More of the “that time of year” thing. This time it is the review of the year posts on the Aqueduct Press blog. The lovely folks at Aqueduct keep asking me to write these things, so I keep doing them. This year I was a bit late due to the Austria trip, but my contribution is up at last. You can find it here.
Yes, it is that time of year again. And so, as is traditional, here is a little ditty from the fabulous H.P. Lovecraft Historical Society. Be careful out there, little cultists, you never know what you might summon.
I still have a few, mostly elderly, friends and relatives to whom I send cards. I always buy my cards from my friend Dru Marland. The design I chose for this year is shown above. So for everyone who isn’t getting a phsyical card, here’s your holiday greetings thing. May you have a fabulous end of the year celebration.
And if you fancy buying cards from Dru, you can do so here.
Happy Winter Solstice, everyone! Here in the Northern Hemisphere the days will be getting longer and it is time to welcome the green back into our lives. Down south it is summer, and hopefully not too parched, Australia.
What better way to celebrate than with the Green Man? In view of which Juliet and I have decided to put The Green Man’s Heir on sale for the rest of December. Thanks to an unlikely coincidence of exchange rates you should be able to find it for £0.99, $0.99 and €0.99, though some stores may adjust dynamically through the month. Prices in other currencies will be scaled accordingly.
Update: The sale is live on Amazon as well now.
Of course when I say that you can find it there’s always a catch. Kobo, Google and Barnes & Noble have already adjusted their prices as I requested. Amazon tell me that it could take up to three days to make the change.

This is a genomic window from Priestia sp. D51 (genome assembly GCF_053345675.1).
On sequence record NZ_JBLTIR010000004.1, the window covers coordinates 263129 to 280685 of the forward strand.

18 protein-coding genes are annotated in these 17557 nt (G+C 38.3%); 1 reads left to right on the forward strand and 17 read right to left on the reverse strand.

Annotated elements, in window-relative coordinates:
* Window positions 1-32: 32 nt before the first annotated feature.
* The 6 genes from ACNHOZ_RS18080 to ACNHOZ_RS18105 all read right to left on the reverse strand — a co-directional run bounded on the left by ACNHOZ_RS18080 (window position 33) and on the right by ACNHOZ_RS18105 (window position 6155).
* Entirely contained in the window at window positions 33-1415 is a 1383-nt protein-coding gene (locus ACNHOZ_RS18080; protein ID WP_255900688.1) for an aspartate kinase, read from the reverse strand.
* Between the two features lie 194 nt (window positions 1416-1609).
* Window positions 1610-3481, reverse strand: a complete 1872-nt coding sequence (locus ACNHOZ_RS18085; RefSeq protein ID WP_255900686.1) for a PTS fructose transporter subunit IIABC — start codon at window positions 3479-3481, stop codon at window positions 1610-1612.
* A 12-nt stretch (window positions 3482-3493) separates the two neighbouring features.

However, if you are a Kindle user there are many free tools that help you convert epub books to mobi, so if you really can’t wait that’s always an option. If that sounds scary, Amazon will catch up before the month is over, and doubtless it will take them time to change back in January.
As most of you will know, I spent the first third of December in Austria. Part of it was tourism, of which much more later, but the main purpose of my trip was to attend the Worlding SF conference at the University of Graz.
I had an absolutely amazing time. Vienna and Graz are both beautiful cities in their own, very different, ways. I’ll have more to say about them in later posts. This post, however, is all about saying thank you. That’s thank you to the organisers, to the University, to my fellow keynote speakers (Mark Bould & Gerry Canavan), to all of the great presenters whose papers I heard, and to everyone who said such kind things about my keynote.
If you’d like to get some idea of the sorts of things that were discussed, Julia Grillmayr has an excellent report on her podcast, Superscience Me.
And if you want to see what all the fuss was about with respect to my keynote, you can watch the whole thing here. Inevitably it begins with film of me tweeting.
Mark and Gerry gave great speeches too. There was apparently an issue with the sound on the film of Mark’s talk, which the film crew are trying to fix, but Gerry’s talk and some other great videos are available here (Farcebook login required by the looks of it).
I’m spending a little time in Vienna on my way to the Worlding SF conference. After all, goodness only knows if I will ever be in Austria again, and I can’t come here and not see one of Europe’s greatest capitals.
It had snowed a little before I got here, as shown by the view from my hotel window above, but it has pretty much all melted by now. I got rained on a little today, but mostly the weather has been merely chilly.
Vienna has an excellent subway system which is color-coded so you can’t get lost. I have been using it all day for the princely sum of a €8 day pass.